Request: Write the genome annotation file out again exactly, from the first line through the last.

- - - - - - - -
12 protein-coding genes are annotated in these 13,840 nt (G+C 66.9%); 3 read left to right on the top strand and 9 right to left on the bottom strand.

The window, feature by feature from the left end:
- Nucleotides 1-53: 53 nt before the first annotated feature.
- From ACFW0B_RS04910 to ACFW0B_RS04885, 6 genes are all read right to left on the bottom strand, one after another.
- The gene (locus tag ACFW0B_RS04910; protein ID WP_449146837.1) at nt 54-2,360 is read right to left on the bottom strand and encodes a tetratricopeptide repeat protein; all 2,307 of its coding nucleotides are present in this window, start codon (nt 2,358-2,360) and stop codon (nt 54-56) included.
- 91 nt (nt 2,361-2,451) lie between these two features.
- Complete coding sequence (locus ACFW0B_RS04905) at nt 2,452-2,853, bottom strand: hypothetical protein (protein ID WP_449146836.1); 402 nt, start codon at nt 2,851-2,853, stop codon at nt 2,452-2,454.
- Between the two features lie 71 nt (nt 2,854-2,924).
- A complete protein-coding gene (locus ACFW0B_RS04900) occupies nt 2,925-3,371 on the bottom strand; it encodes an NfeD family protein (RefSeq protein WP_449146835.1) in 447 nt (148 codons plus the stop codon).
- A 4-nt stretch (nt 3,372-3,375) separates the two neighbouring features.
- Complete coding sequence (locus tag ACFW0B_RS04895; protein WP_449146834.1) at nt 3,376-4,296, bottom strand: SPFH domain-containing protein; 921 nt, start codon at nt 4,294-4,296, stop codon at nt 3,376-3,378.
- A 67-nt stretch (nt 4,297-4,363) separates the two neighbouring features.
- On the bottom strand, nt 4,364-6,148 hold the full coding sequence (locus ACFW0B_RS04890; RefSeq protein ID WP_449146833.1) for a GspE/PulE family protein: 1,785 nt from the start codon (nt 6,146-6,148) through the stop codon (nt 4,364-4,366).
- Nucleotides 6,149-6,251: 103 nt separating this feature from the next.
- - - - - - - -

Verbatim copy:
12 protein-coding genes are annotated in these 13,840 nt (G+C 66.9%); 3 read left to right on the top strand and 9 right to left on the bottom strand.

The window, feature by feature from the left end:
- Nucleotides 1-53: 53 nt before the first annotated feature.
- From ACFW0B_RS04910 to ACFW0B_RS04885, 6 genes are all read right to left on the bottom strand, one after another.
- The gene (locus tag ACFW0B_RS04910; protein ID WP_449146837.1) at nt 54-2,360 is read right to left on the bottom strand and encodes a tetratricopeptide repeat protein; all 2,307 of its coding nucleotides are present in this window, start codon (nt 2,358-2,360) and stop codon (nt 54-56) included.
- 91 nt (nt 2,361-2,451) lie between these two features.
- Complete coding sequence (locus ACFW0B_RS04905) at nt 2,452-2,853, bottom strand: hypothetical protein (protein ID WP_449146836.1); 402 nt, start codon at nt 2,851-2,853, stop codon at nt 2,452-2,454.
- Between the two features lie 71 nt (nt 2,854-2,924).
- A complete protein-coding gene (locus ACFW0B_RS04900) occupies nt 2,925-3,371 on the bottom strand; it encodes an NfeD family protein (RefSeq protein WP_449146835.1) in 447 nt (148 codons plus the stop codon).
- A 4-nt stretch (nt 3,372-3,375) separates the two neighbouring features.
- Complete coding sequence (locus tag ACFW0B_RS04895; protein WP_449146834.1) at nt 3,376-4,296, bottom strand: SPFH domain-containing protein; 921 nt, start codon at nt 4,294-4,296, stop codon at nt 3,376-3,378.
- A 67-nt stretch (nt 4,297-4,363) separates the two neighbouring features.
- On the bottom strand, nt 4,364-6,148 hold the full coding sequence (locus ACFW0B_RS04890; RefSeq protein ID WP_449146833.1) for a GspE/PulE family protein: 1,785 nt from the start codon (nt 6,146-6,148) through the stop codon (nt 4,364-4,366).
- Nucleotides 6,149-6,251: 103 nt separating this feature from the next.